The next few chapters in Ruth tell how God worked through a successful and generous business owner named Boaz to provide opportunities for Ruth and Naomi to get food. Boaz asked his men to protect Ruth as she gleaned in the field, and told them to “drop” extra grain so Ruth could have more than she needed. Naomi began to see God’s provision and love for her through this business man’s generosity. Naomi’s faith was sparked. Naomi also saw a potential love story in the making. Naomi instructed Ruth (the Moabite) on the courting rituals in Bethlehem. Ruth was told to visit Boaz at the barn and make her intentions known. Boaz was humbled that a beautiful, kind, younger woman would want to court him. In order for Boaz to marry Ruth, he needed to redeem (meaning buy back from debt) her father-in-law’s land. Ruth couldn’t afford to redeem herself, she needed a redeemer. Boaz became her redeemer. He struck a deal on the land with the village elders, married Ruth, and they had children. Naomi was so affected by God’s graciousness and redemption that her faith was restored. She saw her grandchildren as a gift from God to her family. She was grateful that Ruth hung onto God during difficulty and gave her an example to follow during the dark season. God had a deeper plan in store for those grandchildren. The Messiah would come through Ruth’s lineage. King David would come through Boaz and Ruth’s children. God was weaving His plan for final forgiveness through this powerful story of Ruth. The tipping point was Ruth’s decision to cling rather than curse when faced with adversity.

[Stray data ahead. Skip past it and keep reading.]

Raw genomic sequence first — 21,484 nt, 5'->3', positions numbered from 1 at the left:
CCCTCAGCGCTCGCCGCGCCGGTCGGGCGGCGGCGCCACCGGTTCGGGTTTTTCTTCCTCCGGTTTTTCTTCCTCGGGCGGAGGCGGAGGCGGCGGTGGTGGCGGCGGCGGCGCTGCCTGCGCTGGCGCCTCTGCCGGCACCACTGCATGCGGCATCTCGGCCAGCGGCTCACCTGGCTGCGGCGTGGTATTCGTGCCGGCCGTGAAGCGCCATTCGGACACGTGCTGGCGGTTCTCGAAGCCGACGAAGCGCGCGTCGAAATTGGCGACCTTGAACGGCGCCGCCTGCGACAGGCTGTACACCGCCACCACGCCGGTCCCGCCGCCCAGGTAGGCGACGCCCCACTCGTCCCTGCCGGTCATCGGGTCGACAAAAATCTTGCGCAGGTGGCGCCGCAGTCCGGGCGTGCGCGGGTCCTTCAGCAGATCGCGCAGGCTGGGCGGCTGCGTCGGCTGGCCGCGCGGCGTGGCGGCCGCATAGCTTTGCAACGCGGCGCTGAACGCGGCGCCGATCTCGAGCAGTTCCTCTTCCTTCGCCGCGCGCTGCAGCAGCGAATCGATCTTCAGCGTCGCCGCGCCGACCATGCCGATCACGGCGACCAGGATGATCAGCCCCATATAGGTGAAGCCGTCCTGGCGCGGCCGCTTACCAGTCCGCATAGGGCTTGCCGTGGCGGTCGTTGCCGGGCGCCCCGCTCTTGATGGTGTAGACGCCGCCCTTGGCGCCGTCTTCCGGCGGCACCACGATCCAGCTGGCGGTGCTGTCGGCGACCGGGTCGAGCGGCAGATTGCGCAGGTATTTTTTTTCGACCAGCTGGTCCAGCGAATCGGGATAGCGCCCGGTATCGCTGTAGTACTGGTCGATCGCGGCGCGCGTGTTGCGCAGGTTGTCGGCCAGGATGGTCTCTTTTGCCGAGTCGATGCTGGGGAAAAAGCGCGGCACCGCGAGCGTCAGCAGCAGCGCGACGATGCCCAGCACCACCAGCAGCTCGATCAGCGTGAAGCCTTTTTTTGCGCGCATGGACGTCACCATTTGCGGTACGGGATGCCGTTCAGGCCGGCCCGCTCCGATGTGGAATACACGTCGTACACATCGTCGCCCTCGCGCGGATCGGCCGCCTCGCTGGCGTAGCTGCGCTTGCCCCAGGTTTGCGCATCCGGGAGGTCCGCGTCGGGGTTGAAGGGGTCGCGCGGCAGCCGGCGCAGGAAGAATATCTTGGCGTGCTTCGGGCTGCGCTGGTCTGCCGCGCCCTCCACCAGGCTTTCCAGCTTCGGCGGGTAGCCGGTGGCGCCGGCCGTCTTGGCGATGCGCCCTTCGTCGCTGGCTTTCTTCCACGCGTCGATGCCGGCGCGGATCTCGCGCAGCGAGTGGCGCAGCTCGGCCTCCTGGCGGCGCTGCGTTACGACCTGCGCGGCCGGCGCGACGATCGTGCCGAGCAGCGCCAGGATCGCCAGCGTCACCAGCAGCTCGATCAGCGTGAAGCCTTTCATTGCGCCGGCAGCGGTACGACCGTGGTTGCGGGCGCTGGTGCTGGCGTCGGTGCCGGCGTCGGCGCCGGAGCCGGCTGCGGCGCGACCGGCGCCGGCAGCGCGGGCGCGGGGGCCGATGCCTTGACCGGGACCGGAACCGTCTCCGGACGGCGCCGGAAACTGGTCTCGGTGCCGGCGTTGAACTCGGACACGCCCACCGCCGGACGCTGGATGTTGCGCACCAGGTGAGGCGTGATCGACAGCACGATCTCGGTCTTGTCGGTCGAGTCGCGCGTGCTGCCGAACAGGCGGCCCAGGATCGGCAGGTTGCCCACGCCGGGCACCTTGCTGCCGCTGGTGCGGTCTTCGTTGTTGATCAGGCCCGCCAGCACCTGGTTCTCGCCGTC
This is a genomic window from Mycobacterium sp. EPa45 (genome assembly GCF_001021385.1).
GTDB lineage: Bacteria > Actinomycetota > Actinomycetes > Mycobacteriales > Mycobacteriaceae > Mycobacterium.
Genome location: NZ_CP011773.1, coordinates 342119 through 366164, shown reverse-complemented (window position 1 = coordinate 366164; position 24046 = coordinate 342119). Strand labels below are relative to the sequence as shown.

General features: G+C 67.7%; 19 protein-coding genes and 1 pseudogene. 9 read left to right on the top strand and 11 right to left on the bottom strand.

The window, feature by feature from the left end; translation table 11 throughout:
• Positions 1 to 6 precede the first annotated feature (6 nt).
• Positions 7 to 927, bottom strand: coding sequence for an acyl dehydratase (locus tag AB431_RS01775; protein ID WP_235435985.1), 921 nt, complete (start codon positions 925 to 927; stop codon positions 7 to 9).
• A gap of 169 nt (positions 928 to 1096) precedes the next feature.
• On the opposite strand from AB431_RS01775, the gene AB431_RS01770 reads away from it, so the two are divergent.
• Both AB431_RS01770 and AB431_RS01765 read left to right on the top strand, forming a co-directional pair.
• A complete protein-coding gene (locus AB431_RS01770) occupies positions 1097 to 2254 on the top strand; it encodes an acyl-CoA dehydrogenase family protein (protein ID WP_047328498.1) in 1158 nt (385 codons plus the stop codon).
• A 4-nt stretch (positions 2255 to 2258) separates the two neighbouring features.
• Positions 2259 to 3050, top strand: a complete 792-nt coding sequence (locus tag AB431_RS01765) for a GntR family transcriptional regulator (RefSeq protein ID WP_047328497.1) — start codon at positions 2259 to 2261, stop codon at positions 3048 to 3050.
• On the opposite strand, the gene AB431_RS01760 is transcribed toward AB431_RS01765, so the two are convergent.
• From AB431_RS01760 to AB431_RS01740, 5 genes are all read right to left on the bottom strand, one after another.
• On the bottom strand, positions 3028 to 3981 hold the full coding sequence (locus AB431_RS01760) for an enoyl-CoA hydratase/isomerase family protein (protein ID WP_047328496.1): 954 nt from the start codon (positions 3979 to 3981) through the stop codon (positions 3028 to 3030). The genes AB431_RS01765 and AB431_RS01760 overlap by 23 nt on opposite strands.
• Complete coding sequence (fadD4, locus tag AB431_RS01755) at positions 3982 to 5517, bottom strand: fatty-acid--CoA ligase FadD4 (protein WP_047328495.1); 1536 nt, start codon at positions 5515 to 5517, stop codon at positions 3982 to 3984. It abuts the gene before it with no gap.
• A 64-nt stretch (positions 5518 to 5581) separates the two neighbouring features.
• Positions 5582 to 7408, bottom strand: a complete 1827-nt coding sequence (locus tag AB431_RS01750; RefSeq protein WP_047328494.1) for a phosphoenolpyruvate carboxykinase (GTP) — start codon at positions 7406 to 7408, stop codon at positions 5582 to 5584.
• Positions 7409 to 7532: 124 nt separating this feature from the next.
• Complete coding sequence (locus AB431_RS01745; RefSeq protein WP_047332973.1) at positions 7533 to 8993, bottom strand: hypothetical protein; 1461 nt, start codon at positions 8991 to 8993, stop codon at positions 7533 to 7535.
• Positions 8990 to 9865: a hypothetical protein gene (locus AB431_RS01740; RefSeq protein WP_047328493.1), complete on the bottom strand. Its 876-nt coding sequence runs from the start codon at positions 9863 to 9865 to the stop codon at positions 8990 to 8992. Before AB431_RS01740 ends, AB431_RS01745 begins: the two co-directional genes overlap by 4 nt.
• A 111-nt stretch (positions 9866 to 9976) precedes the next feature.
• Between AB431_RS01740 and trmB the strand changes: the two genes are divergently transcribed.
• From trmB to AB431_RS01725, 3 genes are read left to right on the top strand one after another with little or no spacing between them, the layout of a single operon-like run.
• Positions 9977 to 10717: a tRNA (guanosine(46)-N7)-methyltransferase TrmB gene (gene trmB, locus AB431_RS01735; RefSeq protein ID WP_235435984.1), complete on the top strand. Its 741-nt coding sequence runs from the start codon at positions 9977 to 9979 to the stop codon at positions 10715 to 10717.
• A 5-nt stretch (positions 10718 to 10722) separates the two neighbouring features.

Habakkuk argued at God in the watchtower

We turn now to the book of Habakkuk. This book deals with trouble and evil in a shocking way. The prophet Habakkuk finds himself in a watchtower, a tall tower, arguing with God. Habakkuk was crying out to God for an answer to the question, “Why are Your people suffering in captivity?” God told the prophet, “You wouldn’t believe it if I told you.” Habakkuk acknowledged that God knew more than he did, but wanted to try to understand. God’s answer was shocking: He was about to allow the kingdom of Babylon to conquer His people, and would then allow a far worse nation, the Persians, to conquer Babylon. God would then allow the Greeks to conquer the Persians, and then the Romans to conquer the Greeks. These barbaric future battles would bring about God’s ultimate plan. Habakkuk was stunned. He must have thought, “I’m struggling with suffering, and You’re telling me it’s gonna get worse?!” When asked “Why do you allow evil people to take us into captivity?” God answered, “Don’t worry, far worse nations will conquer them.” Habakkuk was confused and frustrated at God. The prophet couldn’t understand or believe it. He had a choice: he could cling to God, trusting Him to know best, or curse God for allowing this pain to continue. Habakkuk was given freedom to struggle, doubt, and cry  in the struggle. God acknowledged that it’s hard to always see the bigger picture.

Here is a live teaching of Fast Track (Job, Ruth, Lamentations, Psalms):